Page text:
Rodney P. Carlisle, "Forrest, Nathan Bedford," American National Biography Online, February 2000, http://www.anb.org/articles/04/04-00389.html.
The bare facts of that attack were that 221 defenders were killed, 130 were wounded, and the remainder were captured. An uncounted number of civilians who had taken refuge in the fort were also killed. The high military casualty rate stunned the North, and rumors spread that Forrest had ordered a "Black Flag" or "no quarter," which led to the massacre of many of the African-American defenders. His troops pursued men into the woods and continued to fire on the fleeing defenders, killing many as they sought to escape. Later, Forrest's supporters and friendly biographers collected evidence from both Confederate and Union veterans of the battle to offset the conviction that he was personally responsible….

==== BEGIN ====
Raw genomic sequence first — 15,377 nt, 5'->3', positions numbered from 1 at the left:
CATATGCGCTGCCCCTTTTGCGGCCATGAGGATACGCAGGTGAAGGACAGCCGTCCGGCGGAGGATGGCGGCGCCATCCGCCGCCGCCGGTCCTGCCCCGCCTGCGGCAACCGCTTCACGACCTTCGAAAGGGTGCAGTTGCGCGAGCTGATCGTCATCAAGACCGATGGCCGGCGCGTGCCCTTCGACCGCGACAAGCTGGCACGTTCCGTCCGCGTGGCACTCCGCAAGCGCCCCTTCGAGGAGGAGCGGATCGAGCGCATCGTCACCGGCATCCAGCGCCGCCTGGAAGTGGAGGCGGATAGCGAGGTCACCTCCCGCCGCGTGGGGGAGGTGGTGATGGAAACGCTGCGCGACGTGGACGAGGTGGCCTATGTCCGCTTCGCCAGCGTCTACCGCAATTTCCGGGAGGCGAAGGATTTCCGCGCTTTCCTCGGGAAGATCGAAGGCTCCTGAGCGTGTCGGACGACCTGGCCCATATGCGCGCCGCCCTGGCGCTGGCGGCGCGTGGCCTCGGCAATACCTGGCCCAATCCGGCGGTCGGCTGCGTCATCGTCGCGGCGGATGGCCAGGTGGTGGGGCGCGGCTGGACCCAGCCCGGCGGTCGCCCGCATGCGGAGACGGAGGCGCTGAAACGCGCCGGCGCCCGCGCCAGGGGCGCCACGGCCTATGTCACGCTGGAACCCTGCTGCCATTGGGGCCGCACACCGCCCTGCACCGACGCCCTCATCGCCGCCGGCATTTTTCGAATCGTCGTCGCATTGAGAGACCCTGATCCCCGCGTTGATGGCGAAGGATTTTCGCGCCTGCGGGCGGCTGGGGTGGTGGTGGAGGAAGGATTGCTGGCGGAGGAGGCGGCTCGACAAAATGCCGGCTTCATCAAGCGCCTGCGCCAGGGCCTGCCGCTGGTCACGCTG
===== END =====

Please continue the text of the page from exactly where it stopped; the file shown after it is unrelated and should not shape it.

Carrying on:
The congressional committee investigating the battle concluded that Forrest had taken advantage of a truce to reposition his forces and that he had allowed his troops to commit the slaughter. The committee heard testimony that some wounded Union troops were intentionally burned in their barracks, while other wounded were buried alive. Since Forrest was a slave trader before the war, his battle tactics were unconventional, rapid, and ruthless, and he had a personal reputation for certainty of purpose and strict discipline against any of his men charged with cowardice or violation of orders, he became a convenient symbol of the violence and sometimes explicit racism of the rebellion.